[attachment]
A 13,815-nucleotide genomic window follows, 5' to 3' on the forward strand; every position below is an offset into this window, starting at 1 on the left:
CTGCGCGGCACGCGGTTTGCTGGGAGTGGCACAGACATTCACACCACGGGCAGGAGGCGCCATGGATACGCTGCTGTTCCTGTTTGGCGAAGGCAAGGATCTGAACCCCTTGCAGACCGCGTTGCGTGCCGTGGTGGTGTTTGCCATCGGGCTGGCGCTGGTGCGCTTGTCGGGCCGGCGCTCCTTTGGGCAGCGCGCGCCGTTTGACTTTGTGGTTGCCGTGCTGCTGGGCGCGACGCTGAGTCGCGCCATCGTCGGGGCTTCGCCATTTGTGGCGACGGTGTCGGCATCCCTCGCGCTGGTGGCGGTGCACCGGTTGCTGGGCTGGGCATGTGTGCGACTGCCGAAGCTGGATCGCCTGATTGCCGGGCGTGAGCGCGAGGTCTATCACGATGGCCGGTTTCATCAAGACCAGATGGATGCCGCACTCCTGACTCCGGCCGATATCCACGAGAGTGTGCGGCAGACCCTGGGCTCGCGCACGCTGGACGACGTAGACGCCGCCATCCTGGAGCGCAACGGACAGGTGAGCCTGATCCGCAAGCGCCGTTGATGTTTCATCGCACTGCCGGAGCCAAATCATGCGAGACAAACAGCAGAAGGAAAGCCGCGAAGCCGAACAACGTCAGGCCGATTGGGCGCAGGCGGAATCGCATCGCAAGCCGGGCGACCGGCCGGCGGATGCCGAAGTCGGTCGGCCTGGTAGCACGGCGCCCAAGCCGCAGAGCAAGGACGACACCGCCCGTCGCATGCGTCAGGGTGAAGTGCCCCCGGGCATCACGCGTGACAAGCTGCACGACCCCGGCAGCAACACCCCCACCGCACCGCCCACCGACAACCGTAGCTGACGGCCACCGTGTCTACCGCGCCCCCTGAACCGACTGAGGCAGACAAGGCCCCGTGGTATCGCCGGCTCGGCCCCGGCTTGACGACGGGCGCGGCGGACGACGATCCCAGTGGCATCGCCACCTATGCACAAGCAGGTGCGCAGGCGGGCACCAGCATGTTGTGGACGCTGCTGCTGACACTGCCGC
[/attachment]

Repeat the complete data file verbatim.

A 13,815-nucleotide genomic window follows, 5' to 3' on the forward strand; every position below is an offset into this window, starting at 1 on the left:
CTGCGCGGCACGCGGTTTGCTGGGAGTGGCACAGACATTCACACCACGGGCAGGAGGCGCCATGGATACGCTGCTGTTCCTGTTTGGCGAAGGCAAGGATCTGAACCCCTTGCAGACCGCGTTGCGTGCCGTGGTGGTGTTTGCCATCGGGCTGGCGCTGGTGCGCTTGTCGGGCCGGCGCTCCTTTGGGCAGCGCGCGCCGTTTGACTTTGTGGTTGCCGTGCTGCTGGGCGCGACGCTGAGTCGCGCCATCGTCGGGGCTTCGCCATTTGTGGCGACGGTGTCGGCATCCCTCGCGCTGGTGGCGGTGCACCGGTTGCTGGGCTGGGCATGTGTGCGACTGCCGAAGCTGGATCGCCTGATTGCCGGGCGTGAGCGCGAGGTCTATCACGATGGCCGGTTTCATCAAGACCAGATGGATGCCGCACTCCTGACTCCGGCCGATATCCACGAGAGTGTGCGGCAGACCCTGGGCTCGCGCACGCTGGACGACGTAGACGCCGCCATCCTGGAGCGCAACGGACAGGTGAGCCTGATCCGCAAGCGCCGTTGATGTTTCATCGCACTGCCGGAGCCAAATCATGCGAGACAAACAGCAGAAGGAAAGCCGCGAAGCCGAACAACGTCAGGCCGATTGGGCGCAGGCGGAATCGCATCGCAAGCCGGGCGACCGGCCGGCGGATGCCGAAGTCGGTCGGCCTGGTAGCACGGCGCCCAAGCCGCAGAGCAAGGACGACACCGCCCGTCGCATGCGTCAGGGTGAAGTGCCCCCGGGCATCACGCGTGACAAGCTGCACGACCCCGGCAGCAACACCCCCACCGCACCGCCCACCGACAACCGTAGCTGACGGCCACCGTGTCTACCGCGCCCCCTGAACCGACTGAGGCAGACAAGGCCCCGTGGTATCGCCGGCTCGGCCCCGGCTTGACGACGGGCGCGGCGGACGACGATCCCAGTGGCATCGCCACCTATGCACAAGCAGGTGCGCAGGCGGGCACCAGCATGTTGTGGACGCTGCTGCTGACACTGCCGC